The history of Tolkien's Second Age is primarily concerned with the rise and fall of Númenor, a tale that obviously corresponds to the story of the mythic isle of Atlantis that is so prominent in alchemical lore. Tolkien weaves this legend into his tale for a number of reasons but to a great part due to what he refers to as his 'Atlantis haunting'. In a letter to W.H. Auden, he describes his tale of Númenor as a "personal alteration of the Atlantic myth and/or tradition, and accommodation of it to my general mythology." He tells him,

"Of all the mythical or 'archetypal' images this is the one most deeply seated in my imagination, and for many years I had a recurrent Atlantis dream: the stupendous and ineluctable wave advancing from the Sea or over the land, sometimes dark, sometimes green and sunlit." 17

This dream of the great catastrophe that brings on the end of the Second Age, which haunted Tolkien from childhood, is given to Faramir of Gondor in The Lord of the Rings. Here again, Tolkien's design parallels that of Alchemy, for in the lore it is the fall of Atlantis that ends the Second Age or Silver Age known as the Age of Ritual.

It is in Númenor/ Atlantis that we first truly encounter the crucial issue of Death and Immortality, an issue of monumental importance in both Tolkien's work and the Great Work of Alchemy. In his cosmogony, Tolkien's deep-seated reflections on this subject are articulated through the relationship between God/the One and his Children, the 'First-born' Elves and Men the 'Followers'. In their creation he gives each race a natural life span that is unique to their biological and spiritual nature. To the Elves he gives extraordinary grace, insight, wisdom, and loveliness of face and form along with a corresponding ability to "conceive and bring forth more beauty than all my Children." In addition, the Creator gives them the much-coveted gift of immortality and states that, "theirs shall be the greater bliss in this world." 18

But in the end, this precious gift actually contains their doom. Tolkien tells us,

"The doom of the Elves is to be immortal, to love the beauty of the world, to bring it to full flower with their gifts of delicacy and perfection, to last while it lasts, never leaving even when 'slain', but returning ­ and yet, when the Followers come, to teach them, and make way for them, to 'fade' as the Followers grow and absorb the life from which both proceed."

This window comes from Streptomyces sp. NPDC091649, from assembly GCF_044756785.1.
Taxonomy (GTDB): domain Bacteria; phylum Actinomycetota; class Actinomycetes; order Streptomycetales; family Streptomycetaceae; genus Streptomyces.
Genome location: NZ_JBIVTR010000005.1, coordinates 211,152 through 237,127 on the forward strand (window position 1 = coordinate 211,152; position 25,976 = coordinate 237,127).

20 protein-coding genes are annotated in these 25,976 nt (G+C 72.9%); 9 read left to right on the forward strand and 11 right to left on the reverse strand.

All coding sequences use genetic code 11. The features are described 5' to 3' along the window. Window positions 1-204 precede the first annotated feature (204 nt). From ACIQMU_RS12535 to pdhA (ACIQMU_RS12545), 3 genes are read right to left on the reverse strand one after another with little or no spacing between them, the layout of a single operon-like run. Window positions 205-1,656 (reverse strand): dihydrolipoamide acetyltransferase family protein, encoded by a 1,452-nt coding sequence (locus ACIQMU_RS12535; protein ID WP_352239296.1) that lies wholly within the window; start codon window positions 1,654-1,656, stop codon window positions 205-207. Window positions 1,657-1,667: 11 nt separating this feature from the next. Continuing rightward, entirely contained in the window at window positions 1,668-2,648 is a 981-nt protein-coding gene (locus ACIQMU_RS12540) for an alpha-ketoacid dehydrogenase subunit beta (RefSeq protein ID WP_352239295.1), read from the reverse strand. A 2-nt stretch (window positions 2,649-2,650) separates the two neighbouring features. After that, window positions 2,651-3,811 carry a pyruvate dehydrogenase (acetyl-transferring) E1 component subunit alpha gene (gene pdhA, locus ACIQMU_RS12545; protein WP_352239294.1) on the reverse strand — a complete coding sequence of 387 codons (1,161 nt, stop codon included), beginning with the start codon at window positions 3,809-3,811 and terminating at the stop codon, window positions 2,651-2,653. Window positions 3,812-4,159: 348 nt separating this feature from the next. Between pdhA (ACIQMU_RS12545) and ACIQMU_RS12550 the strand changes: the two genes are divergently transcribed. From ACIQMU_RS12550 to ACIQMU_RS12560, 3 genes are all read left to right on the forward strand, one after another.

Although they can be slain and return to the Blessed Lands, the Elves must remain in the world until the 'end of days', corresponding to the end of the Cyclic Ages of Time, and do not ultimately die until the world itself dies. And in this there is a great sorrow and poignancy. For as Tolkien states, in the end the Elves "live ultimately only by the thin line of blood that was mingled with that of Men, among whom it was the only real claim to nobility." 19

From this perspective, in Tolkien's world, at the end of the day, mortality, which many consider the curse of humanity is perceived as a crucial gift. In his tale entitled, Of the Beginning of Days from The Silmarrilion, Tolkien states,

"It is one with this gift of freedom that the children of Men dwell only a short space in the world alive, and are not bound to it, and depart whither the Elves know not. The sons of Men die indeed, and leave the world; wherefore they are called the Guests or the Strangers. Death is their fate, the gift of Ilúvatar, which as Time wears even the Powers shall envy. Yet, of old, the Valar declared to the Elves in Valinor that Men shall join in the Second Music of the Ainur; whereas Ilúvatar has not revealed what he purposes for the Elves after the World's end."

From this statement we may infer that it was Tolkien's belief that even though we are mortal, human beings hold a unique and powerful position in the cycles of creation. For from his viewpoint human beings will not only continue to intertwine their energy and essence with that of the earth until the end of the current cycle, but will ultimately play a part in the creation of the next great cycle.

This theme of death and immortality supplies the focal point for Tolkien's tale of Númenor/Atlantis and the Second Age. In discussing his tale of the rise and fall of this great kingdom of Men he tells us that there were three distinct stages, which have clear parallels in the Atlantian myth. At the dawn of the Second Age, the good Men who had assisted the Elves in their battle against Melkor and Sauron were gifted with great wisdom and an extension of their life-span to that of three times of most mortals. However, understanding the innate weakness of Men, the nature of Time and how achievements in the material world may lead to attachment and corruption, the gods placed a ban on the Númenóreans; that they could never set foot on the 'immortal lands' or even sail towards them.

At first, the Men of Númenor, obedient to the laws of the Creator, did not attempt to sail West to the 'immortal lands' but throughout Middle-earth renewing and expanding their knowledge of the truth and the scope and nature of the World. All good Númenóreans, like their descendant the Dúnedain Aragorn, lived in alignment with the laws of the One and understood that death was not a punishment but an intrinsic part of the Creator's original design for them and like Aragorn died of 'free will' when they felt it was time to do so. 20 Yet, as the Second Age unfolded, and their knowledge of artistry, craftsmanship, and magic grew, rather than accept the beauty of this gift with grace and gratitude, many of the Númenóreans slowly began to perceive it with revulsion even coveting the gifts of the immortals. Living on an island, amidst the wide sea, they became masters of the art of ship-building and sea-craft. Restricted from sailing Westward to the Blessed Lands of the immortals, they began to set their sights to the east, south and north.